Fortunately Suriname is spared from violent volcanoes, uncontrolled tornados or extreme droughts. Well there is the rainy season that brings out the child in most of us. We play in the rain. Why, because we do not get sick from the rain in Suriname. For the outdoor enthusiast Suriname is the ideal backdrop.
People – Multicultural
Everyone feels at home in the Surinamese melting pot. One of the lines of our anthem says: ‘regardless of how we came here, we are committed to this land’, and it sets the tone for our society. The Amerindians were the first inhabitants the European conquerors met as they set their feet ashore. From time forward integration started. Spanish and Portuguese family names testify to this.
The Dutch farmers first settled in 1845. However enthusiastic they were in the beginning, many of them died and that is why eventually the Dutch government declared the initial attempt to settle a failure. A part of the farmers returned to Holland. A small portion remained and settled in southwest Paramaribo on land granted them by the government. The group expanded and in time succeeded in all kinds of businesses. The various street names, neighborhoods and the monument to commemorate their settlement in Saramacca, reminds us of those times.
As bad as slavery was, it was also the cause for the coming of Africans to Suriname. While enduring hardship and torment as they were put to work to produce for the European rulers, this caused a significant number of slaves to flee to the forests and live there as free people. They, the Maroons, managed to preserve their culture and languages, while integrating back into mainstream society in the last century. After the abolition of slavery in July 1863, the freed people were ordered to work on the plantations for 10 more years for minimal wages. The government sanctioned punishments were no longer allowed. After this period they left the plantations and went to Paramaribo in search of a better life. They settled in a range of neighborhoods and sent their children to school. In Creola the street names give a synopsis of some of the families of those days. Through education many have been able to and still play a leading role in Suriname.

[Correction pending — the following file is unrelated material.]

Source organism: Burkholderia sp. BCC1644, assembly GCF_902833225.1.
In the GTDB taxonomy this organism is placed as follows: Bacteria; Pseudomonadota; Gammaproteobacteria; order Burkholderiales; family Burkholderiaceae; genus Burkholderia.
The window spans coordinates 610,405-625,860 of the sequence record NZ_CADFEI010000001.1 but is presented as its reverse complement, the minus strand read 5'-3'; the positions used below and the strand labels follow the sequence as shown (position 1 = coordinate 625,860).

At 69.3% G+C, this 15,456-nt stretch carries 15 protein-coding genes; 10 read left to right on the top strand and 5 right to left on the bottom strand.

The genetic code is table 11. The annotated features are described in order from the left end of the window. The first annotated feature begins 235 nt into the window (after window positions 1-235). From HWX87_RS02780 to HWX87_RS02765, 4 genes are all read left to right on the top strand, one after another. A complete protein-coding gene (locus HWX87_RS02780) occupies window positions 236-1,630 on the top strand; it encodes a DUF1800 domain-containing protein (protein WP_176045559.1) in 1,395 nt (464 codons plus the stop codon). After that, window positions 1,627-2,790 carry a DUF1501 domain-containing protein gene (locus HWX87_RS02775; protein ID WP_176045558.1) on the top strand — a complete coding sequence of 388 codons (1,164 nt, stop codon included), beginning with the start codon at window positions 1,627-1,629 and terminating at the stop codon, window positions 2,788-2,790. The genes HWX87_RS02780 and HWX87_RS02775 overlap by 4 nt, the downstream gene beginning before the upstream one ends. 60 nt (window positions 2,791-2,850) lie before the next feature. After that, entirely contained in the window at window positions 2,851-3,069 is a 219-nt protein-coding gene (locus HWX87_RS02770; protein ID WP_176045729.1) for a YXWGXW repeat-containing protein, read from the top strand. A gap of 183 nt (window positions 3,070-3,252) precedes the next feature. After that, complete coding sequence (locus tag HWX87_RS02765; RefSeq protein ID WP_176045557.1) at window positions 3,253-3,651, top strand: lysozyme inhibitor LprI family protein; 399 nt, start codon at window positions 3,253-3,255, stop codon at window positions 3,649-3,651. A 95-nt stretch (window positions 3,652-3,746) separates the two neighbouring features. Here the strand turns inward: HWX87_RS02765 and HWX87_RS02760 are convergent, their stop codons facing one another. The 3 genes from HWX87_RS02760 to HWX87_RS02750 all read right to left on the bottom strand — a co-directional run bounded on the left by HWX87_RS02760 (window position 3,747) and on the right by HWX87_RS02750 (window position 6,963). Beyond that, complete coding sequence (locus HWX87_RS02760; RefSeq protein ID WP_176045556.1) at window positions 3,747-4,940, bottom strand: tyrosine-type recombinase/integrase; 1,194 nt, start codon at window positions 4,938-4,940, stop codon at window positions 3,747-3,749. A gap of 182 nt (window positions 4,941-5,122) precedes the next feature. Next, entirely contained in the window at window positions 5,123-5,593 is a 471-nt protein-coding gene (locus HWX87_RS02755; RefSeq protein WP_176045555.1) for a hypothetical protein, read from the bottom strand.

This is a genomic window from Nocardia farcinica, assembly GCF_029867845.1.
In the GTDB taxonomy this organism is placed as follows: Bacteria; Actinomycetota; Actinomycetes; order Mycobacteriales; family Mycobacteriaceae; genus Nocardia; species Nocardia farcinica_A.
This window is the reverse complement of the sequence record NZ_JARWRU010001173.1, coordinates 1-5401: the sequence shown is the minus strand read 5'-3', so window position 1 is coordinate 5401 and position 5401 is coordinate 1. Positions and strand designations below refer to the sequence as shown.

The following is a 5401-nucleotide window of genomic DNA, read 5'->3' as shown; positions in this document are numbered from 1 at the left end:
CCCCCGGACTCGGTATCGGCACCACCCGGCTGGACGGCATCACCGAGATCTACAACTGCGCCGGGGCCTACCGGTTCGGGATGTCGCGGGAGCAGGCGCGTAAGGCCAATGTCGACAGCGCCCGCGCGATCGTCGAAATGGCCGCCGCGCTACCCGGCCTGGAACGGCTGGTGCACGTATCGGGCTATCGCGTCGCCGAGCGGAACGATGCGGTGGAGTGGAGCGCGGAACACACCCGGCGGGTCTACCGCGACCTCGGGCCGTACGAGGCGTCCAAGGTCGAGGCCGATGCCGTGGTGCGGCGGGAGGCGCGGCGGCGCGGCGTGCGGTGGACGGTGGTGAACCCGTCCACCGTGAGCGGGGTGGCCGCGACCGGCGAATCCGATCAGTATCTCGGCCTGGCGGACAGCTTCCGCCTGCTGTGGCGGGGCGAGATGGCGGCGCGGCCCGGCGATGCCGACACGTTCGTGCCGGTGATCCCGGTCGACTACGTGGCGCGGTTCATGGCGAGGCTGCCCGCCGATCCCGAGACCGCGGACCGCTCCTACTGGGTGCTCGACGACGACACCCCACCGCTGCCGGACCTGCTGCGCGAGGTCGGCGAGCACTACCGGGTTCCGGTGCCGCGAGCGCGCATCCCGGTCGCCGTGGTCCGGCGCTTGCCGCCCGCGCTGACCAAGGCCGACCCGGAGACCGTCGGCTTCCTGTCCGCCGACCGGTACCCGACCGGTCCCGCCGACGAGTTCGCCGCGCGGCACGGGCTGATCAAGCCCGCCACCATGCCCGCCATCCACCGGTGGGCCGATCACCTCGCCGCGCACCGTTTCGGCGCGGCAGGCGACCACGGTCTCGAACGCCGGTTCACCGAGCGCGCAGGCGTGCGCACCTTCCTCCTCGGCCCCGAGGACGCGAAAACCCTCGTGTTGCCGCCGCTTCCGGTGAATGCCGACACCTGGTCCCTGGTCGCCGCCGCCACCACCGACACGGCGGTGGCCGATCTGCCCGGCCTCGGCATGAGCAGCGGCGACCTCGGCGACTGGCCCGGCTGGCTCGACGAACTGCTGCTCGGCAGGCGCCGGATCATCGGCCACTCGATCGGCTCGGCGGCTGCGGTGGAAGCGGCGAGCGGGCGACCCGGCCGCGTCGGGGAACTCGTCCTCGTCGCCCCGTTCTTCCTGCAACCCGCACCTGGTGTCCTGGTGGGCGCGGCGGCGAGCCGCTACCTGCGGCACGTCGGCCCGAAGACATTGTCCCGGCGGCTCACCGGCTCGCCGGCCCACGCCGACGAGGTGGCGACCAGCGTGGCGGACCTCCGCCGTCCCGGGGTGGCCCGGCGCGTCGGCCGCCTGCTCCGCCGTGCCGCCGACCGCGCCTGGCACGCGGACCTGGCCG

In 1873 the first boat, the Lallarookh, came to Suriname with immigrants from India. The indentured laborers had to work on plantations in Saramacca. At the turn of the 20th century their children were allowed access to elementary schools. Fuelled by their desire for development they emerged from their humble beginnings and succeeded in life in this country. Now they are a leading group in a wide range of economic sectors in Suriname.